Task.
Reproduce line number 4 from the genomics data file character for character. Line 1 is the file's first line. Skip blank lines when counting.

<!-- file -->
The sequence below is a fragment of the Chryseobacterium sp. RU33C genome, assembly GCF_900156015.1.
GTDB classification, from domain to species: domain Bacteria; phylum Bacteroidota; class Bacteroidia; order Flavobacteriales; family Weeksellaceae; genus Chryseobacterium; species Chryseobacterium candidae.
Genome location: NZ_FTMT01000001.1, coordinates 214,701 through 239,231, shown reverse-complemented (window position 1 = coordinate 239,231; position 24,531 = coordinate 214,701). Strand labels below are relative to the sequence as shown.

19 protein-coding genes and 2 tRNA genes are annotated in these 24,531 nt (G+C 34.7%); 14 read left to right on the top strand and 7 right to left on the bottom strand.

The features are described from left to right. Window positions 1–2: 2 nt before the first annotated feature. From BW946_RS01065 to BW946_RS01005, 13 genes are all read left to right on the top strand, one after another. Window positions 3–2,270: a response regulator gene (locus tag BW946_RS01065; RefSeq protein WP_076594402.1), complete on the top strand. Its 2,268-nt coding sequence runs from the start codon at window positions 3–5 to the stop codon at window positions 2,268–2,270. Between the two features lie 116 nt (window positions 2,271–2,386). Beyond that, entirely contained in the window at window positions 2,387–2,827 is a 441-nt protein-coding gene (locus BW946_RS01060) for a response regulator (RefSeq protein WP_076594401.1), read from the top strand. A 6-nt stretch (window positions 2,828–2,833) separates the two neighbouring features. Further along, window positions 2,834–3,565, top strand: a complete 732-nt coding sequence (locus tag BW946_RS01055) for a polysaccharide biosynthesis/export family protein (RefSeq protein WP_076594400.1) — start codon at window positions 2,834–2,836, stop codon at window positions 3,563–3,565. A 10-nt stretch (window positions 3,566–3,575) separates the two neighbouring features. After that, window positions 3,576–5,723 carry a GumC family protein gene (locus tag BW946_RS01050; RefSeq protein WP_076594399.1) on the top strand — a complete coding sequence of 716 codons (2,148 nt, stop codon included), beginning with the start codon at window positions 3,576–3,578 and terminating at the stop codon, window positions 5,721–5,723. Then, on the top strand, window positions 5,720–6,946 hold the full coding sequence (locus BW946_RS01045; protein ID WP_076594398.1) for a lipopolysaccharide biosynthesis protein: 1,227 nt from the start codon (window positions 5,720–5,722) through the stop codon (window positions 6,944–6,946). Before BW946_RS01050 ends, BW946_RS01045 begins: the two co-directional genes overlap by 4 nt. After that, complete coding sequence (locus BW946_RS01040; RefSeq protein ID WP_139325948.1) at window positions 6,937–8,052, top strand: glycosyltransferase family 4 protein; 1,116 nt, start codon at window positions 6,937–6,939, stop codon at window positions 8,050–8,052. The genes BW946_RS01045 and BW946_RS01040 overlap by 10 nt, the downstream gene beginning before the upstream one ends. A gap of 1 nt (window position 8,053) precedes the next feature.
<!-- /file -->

19 protein-coding genes and 2 tRNA genes are annotated in these 24,531 nt (G+C 34.7%); 14 read left to right on the top strand and 7 right to left on the bottom strand.